The Extinction Rebellion campaigners who shut down major streets and attempted to stop commuter trains last year have taken up a new tactic: Digging holes in the ground. Today, that took place at Trinity College:
Trinity College Cambridge is famed for the perfectly manicured lawns upon which former scholars like Sir Isaac Newton may have ruminated on life’s most impenetrable questions.
Today, however, its lawn was the staging post for an Extinction Rebellion protest as activists dug trenches and chained themselves to an apple tree grafted from the one said to have inspired Newton…
Nathan, a spokesman for Extinction Rebellion who declined to give his last name, said the group arrived at 9am to dig up the lawn and were unopposed by college porters.
“Doing these symbolic, disruptive actions is one of the ways in which we can drive the conversation into how we respect nature and get off fossil fuels as a country,” he said.
Here’s what it looked like.
— The Telegraph (@Telegraph) February 18, 2020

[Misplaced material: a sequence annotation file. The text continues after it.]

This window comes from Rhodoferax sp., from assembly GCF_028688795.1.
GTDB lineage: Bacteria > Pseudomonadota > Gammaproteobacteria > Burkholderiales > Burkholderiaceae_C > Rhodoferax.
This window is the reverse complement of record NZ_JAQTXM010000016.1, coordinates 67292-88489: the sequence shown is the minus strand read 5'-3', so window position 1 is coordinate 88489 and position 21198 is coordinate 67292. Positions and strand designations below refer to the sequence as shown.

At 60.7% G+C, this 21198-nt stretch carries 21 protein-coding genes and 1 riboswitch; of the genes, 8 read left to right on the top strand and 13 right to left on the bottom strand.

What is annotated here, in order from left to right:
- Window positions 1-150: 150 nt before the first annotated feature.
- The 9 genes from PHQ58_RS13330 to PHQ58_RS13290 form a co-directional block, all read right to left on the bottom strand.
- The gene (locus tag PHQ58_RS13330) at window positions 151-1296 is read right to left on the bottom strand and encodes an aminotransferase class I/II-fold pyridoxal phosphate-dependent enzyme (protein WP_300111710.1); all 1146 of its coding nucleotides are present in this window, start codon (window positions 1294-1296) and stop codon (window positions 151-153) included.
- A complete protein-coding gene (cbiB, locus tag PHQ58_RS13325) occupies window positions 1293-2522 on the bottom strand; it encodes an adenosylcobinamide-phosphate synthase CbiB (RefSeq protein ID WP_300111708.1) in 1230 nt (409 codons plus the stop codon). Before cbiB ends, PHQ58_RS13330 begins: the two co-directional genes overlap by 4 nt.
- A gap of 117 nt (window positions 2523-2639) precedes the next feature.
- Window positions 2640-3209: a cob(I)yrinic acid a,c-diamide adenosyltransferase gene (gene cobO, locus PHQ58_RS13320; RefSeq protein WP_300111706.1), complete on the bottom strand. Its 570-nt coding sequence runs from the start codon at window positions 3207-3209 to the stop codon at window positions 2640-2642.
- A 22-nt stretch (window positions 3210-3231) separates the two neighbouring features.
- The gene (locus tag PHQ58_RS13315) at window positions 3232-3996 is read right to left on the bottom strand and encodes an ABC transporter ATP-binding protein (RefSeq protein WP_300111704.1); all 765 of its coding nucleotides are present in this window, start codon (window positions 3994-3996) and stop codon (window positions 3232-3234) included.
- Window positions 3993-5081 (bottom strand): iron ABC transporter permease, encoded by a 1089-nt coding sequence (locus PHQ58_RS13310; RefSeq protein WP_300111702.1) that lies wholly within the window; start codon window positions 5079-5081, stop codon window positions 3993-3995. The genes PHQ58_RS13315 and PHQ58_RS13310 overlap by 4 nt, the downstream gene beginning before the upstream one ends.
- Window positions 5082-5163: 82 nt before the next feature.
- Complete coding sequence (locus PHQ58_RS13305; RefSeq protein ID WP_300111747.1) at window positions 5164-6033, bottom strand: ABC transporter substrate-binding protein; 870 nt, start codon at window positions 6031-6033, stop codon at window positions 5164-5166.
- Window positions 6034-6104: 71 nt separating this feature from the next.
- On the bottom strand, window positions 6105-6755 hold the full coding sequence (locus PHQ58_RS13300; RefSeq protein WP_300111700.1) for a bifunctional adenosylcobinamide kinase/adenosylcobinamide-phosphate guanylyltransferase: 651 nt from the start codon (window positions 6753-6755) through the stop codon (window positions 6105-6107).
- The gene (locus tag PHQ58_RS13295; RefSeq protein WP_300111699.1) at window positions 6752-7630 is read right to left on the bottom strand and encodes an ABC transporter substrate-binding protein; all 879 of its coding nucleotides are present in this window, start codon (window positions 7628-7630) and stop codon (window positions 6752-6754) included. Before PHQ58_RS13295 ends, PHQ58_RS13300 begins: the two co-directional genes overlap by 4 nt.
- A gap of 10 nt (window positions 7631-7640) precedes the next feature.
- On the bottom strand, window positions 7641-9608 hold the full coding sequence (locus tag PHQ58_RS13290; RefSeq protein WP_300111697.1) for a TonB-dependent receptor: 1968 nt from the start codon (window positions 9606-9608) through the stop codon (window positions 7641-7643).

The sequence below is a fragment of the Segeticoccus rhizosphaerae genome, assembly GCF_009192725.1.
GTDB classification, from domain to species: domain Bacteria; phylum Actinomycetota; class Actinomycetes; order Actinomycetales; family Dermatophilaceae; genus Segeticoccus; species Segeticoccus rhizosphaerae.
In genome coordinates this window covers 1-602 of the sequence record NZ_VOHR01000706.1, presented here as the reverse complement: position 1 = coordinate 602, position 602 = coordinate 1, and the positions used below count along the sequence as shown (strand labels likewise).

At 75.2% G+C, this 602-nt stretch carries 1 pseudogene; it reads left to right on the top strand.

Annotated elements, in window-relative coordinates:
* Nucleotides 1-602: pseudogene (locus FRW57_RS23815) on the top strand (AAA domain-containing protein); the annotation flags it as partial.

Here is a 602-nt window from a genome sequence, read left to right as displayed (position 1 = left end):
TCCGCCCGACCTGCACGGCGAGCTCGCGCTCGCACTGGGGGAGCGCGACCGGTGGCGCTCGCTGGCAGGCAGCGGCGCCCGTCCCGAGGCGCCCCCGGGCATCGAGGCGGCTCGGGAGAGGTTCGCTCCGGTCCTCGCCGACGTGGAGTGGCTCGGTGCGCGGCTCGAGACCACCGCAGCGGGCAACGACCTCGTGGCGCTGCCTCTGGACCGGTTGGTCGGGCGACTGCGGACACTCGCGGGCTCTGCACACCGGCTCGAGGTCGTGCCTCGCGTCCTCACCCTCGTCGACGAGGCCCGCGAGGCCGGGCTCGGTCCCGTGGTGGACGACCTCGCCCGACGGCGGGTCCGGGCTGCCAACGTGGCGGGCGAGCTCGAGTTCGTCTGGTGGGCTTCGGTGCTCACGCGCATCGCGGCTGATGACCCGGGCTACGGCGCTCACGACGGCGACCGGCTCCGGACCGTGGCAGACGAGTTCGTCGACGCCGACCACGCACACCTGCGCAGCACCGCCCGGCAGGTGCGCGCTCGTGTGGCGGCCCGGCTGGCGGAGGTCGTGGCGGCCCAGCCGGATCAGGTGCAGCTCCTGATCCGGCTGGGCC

The digging was intended as a protest against Trinity College’s potential sale of farm land for development. After digging up the lawn, some of the earth was brought to a local Barclay’s Bank where it was dumped inside:
Walking from Trinity College to the Barclays Bank on St Andrew’s Street the group carried the dirt in wheelbarrows before dumping it in the foyer of the bank.
The protesters then proceeded to lie down in the dirt, similar to the ‘die-in’ style of protest they hold.
Here’s a photo taken by David Johnson and published by Cambridgeshire Live:
No one was apparently arrested for destroying the lawn but the BBC reports the action has been “recorded” for criminal damage:
A Cambridgeshire Police spokeswoman said the force was liaising with the college and that “a crime has been recorded for criminal damage”…
A Trinity spokeswoman said the college “respects the right to freedom of speech and non-violent protest but draws the line at criminal damage and asked the protesters to leave”.
But the “direct action” did not make a favorable impression on everyone:
Local businessman Dr Tim Norman described the action as “counter-productive vandalism”.
He said: “[It] seemed to confuse the tourists too, as it wasn’t clear what they were doing it for.”
This isn’t the first time Extinction Rebellion has used this tactic. Last week the group made news for a similar stunt digging up grass outside the Home Office. The Telegraph published this video last Thursday: